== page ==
I remember being in school when the entire ruckus about a thigh-gap gained momentum. After almost 5 years, I am a 22 year-old adult now, and the world continues to rave about the thigh-gap.
Different eating orders, even umbrella terms like “Pro-Ana” and “Pro-Mia” that were essentially aimed at promoting anorexia and bulimia as an ideal lifestyle choice, are not new. However, the only difference is the dangerously new breeding platform that social media has provided to these hazardous body image campaigns.
Researchers are convinced that social media platforms like Twitter, Facebook and Instagram are even more harmful than stipulated websites in support of anorexia due to the increased accessibility and wider target audience of as these mediums.
Not very surprisingly, the Bonespiration movement has now become rampant – easily accessible with hashtags like needtobethin, thinspiration, fitspo, etc, pro-eating disorder and a specifically shrunken body image content drive this campaign on almost all social media platforms.
According to Claire Mysko, spokesperson for the National Eating Disorders Association, “Thinspiration is content that promotes weight loss but often in a way that actively glorifies eating disordered behavior and thoughts.”
#Thinspo and #Fitspo And Eating Disorders
#Thinspo : The thinspiration or the thinspo movement has an enormous presence with almost all bloggers and models using it as a hashtag in their posts. Although thinspo does not categorically promote eating disorders, it is dominated by images of unrealistically (and dangerously) thin women (and sometimes men), who portray themselves as the ideal body image; an inspiration for people to lose enormous amounts of weight.
#Fitspo :The fitspiration, or fitspo hashtag initially emerged as a counter movement to thinspo by promoting healthy eating and working out culture but it is popularly believed that the movement makes use of equally unrealistic and hence dangerous imagery.
These extreme behaviors foster unhealthy expectations in the minds of individuals who then begin to seek impossible results from their diets and exercise plans to look like the ‘ideal’ bodies that rule the internet.
Various researches are known to have noted that constant exposure to such content psychologically affects users.
According to another study published in January by researchers at University of Adelaide (Australia), it was found that women posting ‘fitspiration’ posts on Instagram are at a greater risk of suffering from eating disorders.
Additionally, anorexia nervosa reports nearly 10 per cent mortality rate, thus being the most dangerous psychological disorder. People who do not die from anorexia can still suffer health effects like loss of bone mass, damage to heart, and withered immune system.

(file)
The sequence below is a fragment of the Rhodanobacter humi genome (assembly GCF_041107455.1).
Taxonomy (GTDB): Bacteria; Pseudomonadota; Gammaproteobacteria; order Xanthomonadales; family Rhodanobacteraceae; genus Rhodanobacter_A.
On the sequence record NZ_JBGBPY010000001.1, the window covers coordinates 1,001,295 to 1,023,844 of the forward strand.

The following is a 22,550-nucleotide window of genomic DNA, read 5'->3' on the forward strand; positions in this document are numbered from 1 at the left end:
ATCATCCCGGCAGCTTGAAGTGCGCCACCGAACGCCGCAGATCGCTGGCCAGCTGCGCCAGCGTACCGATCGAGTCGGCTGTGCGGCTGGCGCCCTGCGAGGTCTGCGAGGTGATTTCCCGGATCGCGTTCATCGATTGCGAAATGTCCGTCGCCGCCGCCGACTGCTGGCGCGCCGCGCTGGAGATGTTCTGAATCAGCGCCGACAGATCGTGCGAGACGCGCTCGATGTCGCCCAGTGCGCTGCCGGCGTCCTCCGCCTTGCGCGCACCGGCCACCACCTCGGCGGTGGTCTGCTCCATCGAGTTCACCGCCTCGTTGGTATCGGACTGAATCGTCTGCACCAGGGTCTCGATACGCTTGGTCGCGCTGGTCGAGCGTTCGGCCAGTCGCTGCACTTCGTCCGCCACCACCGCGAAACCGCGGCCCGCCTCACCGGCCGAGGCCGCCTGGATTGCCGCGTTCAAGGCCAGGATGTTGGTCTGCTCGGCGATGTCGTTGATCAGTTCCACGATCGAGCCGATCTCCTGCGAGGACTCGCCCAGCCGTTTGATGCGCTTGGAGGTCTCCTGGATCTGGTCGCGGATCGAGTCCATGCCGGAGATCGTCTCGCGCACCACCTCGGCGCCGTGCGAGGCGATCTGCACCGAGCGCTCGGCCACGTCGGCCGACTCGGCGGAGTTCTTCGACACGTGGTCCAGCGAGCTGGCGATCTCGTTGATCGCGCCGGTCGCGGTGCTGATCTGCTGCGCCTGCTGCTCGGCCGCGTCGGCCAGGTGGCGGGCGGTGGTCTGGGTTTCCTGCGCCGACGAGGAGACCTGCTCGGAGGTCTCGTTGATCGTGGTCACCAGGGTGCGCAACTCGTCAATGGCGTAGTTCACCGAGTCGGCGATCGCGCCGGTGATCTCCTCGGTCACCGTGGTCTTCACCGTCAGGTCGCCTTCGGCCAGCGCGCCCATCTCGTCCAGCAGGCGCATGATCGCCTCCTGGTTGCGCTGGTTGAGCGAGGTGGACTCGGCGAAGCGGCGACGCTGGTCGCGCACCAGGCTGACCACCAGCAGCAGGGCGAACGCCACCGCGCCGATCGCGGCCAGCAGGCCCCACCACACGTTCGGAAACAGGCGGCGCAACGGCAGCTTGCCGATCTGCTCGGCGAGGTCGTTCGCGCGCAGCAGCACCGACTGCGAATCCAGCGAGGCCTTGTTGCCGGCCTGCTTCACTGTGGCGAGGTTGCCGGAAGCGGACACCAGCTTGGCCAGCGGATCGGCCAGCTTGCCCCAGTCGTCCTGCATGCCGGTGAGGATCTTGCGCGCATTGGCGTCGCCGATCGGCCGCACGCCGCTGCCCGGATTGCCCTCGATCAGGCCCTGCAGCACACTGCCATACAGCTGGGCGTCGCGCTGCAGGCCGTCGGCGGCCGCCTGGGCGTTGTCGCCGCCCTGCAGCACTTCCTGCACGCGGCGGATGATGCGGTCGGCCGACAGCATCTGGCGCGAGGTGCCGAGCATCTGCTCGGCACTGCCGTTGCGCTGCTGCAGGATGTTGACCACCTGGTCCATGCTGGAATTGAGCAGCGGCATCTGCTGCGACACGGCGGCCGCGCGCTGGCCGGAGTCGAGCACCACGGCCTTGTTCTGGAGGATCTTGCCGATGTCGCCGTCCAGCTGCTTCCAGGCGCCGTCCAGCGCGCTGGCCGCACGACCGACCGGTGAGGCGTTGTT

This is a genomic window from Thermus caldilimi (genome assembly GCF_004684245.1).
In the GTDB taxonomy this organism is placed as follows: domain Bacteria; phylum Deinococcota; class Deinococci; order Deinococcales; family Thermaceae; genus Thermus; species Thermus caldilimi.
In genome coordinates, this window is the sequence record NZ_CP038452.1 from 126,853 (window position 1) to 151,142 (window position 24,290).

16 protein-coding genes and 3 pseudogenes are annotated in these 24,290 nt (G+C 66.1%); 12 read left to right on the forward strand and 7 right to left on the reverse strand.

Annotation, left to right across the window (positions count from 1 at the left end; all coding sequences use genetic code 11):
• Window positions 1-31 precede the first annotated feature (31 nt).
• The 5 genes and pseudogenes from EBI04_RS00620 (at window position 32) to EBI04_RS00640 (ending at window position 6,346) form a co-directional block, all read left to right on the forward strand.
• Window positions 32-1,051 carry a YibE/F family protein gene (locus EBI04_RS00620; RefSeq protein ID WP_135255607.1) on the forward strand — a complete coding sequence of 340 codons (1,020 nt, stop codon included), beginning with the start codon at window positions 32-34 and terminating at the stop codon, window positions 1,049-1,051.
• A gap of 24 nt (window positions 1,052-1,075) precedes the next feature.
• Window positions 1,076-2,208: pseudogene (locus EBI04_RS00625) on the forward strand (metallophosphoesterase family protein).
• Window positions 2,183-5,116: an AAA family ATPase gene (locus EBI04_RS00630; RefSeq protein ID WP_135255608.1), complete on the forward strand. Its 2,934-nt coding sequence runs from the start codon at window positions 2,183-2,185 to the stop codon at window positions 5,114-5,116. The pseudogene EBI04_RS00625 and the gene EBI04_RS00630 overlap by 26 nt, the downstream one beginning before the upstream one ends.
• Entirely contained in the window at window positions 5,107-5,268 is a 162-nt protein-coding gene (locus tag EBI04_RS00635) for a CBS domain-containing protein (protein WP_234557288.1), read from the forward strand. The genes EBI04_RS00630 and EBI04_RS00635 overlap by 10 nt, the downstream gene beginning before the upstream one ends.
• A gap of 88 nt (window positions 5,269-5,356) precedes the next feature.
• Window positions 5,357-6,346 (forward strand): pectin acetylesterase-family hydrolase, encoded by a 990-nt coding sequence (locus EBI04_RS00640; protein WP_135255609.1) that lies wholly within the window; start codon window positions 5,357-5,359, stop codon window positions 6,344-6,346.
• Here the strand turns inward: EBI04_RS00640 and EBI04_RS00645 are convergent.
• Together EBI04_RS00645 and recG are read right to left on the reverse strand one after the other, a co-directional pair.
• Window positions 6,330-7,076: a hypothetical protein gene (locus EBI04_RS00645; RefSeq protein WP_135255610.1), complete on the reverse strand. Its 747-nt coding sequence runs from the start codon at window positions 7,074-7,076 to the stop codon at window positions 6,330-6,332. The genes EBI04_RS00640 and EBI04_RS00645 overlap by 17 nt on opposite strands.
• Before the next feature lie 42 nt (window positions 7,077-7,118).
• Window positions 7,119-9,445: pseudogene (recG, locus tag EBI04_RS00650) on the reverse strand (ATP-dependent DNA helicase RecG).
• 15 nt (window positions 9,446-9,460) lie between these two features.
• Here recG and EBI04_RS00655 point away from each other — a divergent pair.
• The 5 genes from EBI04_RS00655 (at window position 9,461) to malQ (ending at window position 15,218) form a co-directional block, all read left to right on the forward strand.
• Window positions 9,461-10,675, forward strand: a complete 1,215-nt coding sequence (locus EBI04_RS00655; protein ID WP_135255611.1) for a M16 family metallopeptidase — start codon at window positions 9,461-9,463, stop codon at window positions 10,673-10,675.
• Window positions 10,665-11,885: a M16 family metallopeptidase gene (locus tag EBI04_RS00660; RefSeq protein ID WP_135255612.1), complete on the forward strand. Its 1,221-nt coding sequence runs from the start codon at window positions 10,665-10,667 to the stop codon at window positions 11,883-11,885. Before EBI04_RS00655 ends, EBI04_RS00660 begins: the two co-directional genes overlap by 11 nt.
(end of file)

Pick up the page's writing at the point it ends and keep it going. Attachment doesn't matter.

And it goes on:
In 2012, Instagram had banned the use of five hashtags “thinspiration”, “imugly”, “anorexia”, “proana”, and “thighgap”.
However, that did little to no help as propagators of these body image hashtag trends look for alternate spellings or combinations of words that are close to the original and can convey similar meanings. You would be surprised to know that despite the ban, there continue to be more than 1,44,000 posts tagged #bonespo on Instagram to date.
Is There No End?
Social media has garnered a lot of criticism for such gregarious body image content that propagates unhealthy behaviors and attitudes, because of which some social media sites have updated their guidelines and instructed users to strictly not post content promoting self-harm in any manner, doing which can lead to dismissal of their accounts. However, how practical is it to monitor the billions of posts that are shared on a daily basis?
While several hashtags like #pro-ana or #pro-mia have been banned by social media vigilantes, several users continue to post #thinspiration content with new hashtags that haven’t been recognized by the social media police.
Certainly, this has emerged as an online epidemic, now beyond the realm and control of social media.
Approach to Recovery
Every coin as a flip side.
Social media platforms also combine pro-recovery groups that make use of hashtags that people seeking a way out search for.
“It is like an intervention”.
– Claire Mysko, director of programs, the National Eating Disorder Association (NEDA), USA
Individuals seeking recovery from an unhealthy lifestyle or anorexia can connect with people who have been affected by similar notions of an unhealthy body image and eating disorders and receive comments of encouragement from all over the world – the warmth and the support are literally like getting a virtual hug.
Instagram has also now installed a filter that offers support every time a user searcher for similar dangerous words like anorexia.
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We urge you to go online and have a look yourself at all the ‘thinspiration’ posts. They tend to glamorize anorexia and promote frail models and starvation, ignoring their health and well being.
Anorexia is not photogenic.
Anorexia is not glamorous. Not from the outside, definitely not from the inside.